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Same wheel Wheel Cylinders giving up... whats the deal?

Discussion in 'The Hokey Ass Message Board' started by bodi, Dec 28, 2012.

  1. I have a 64 C10 with a completely stock braking system. I went through the entire braking system, and rebuilt everything, the self adjusters are clean, straight, oiled, and spin freely. The wheel cylinders were all replaced along with the master cylinder, a few hard and soft lines, and anything else that was suspect. I replaced everything with UP or other fairly high quality parts. Pretty standard stuff.

    Not many miles after the initial replacement of everything the left rear brake started dragging. I found that the wheel cylinder had went, and was locked open. I replaced it with a Wagner unit.

    I felt a drag on the way home last night, and when I got home I touched all the hubs. Guess which wheel was hot.... left rear feels like it has a hung up brake again, and I'm guessing it's the wheel cylinder. I checked the self adjuster thoroughly after the last time, it's functioning well. It is the last wheel cylinder in line. I'm wondering if that has anything to do with it giving up.

    Any ideas or suggestions?
     
  2. New hose on that line? Cracked the bleeder to check for pressure in the line?
     
  3. landseaandair
    Joined: Feb 23, 2009
    Posts: 4,476

    landseaandair
    Member
    from phoenix

    Could be worn backing plates and the shoes are hanging up on the nubs. Also had a Granada with a kinked parking brake cable that for some reason caused the brake to drag eventually even though it was never used. Worked fine once straightened back out.
     
  4. It's the end of the line on the rear circuit with the GM early 60s fruit jar.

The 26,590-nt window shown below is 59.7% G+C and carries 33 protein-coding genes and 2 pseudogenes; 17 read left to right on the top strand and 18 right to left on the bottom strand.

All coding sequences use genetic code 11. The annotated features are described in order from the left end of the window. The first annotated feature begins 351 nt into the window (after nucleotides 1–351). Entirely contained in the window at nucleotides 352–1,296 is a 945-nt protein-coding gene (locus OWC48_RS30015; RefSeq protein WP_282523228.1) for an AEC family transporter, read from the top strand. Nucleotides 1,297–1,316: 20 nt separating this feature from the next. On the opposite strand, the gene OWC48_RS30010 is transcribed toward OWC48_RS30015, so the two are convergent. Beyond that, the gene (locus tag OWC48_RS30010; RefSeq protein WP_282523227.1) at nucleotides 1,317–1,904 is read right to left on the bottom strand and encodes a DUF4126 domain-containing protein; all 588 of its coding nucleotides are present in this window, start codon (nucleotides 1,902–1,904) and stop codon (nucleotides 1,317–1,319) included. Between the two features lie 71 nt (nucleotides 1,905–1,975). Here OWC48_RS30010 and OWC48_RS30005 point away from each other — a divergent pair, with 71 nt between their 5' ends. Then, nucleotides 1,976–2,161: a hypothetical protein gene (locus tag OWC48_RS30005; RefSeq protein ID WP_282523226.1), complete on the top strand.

I replaced the hard steel line when I initially did all the brakes. Bled them out after the first wheel cylinder went and was getting good solid flow out the bleeder. As for checking them now, I'm not quite quick enough to push the pedal and then go check.:D



    I know everyone is going to jump on me about replacing that fruit jar, but, I don't need to hear that, it's working fine, and I'm pretty good about keeping an eye on things. The wheel cylinder is what is going out. I'm wondering if it being the "end of the line" is part of the problem...
     

  5. [​IMG]
    This would be the backing plate in question. Didn't notice any real bad grooves worn in, but, I'll check that when I get the wheel off.

    Thanks for the ideas. Gives me more stuff to check. Just found it odd that it's been the same wheel two times within 3000 miles.
     
  6. Johnny Gee
    Joined: Dec 3, 2009
    Posts: 10,788

    Johnny Gee
    Member
    from Downey, Ca

    Answer this for us then. You can clearly see that the shoes are not getting seated back onto the anchor pin? 2) things then if thats what you see. 1) has been said already, shoe is hanging up on back plate, or 2) weak return spring and shoe or shoes are getting wedged against the drum. Other possibility, self adjust problem
     
  7. I can see the groves from here.
    First thing I thought was exactly what land sea air had to say
     
  8. finn
    Joined: Jan 25, 2006
    Posts: 1,072

    finn
    Member

    Check the parking brake cable. The cables on my Bronco2 rusted up. When backing up the cable is pulled & won't retract, making the shoe drag when you go forward.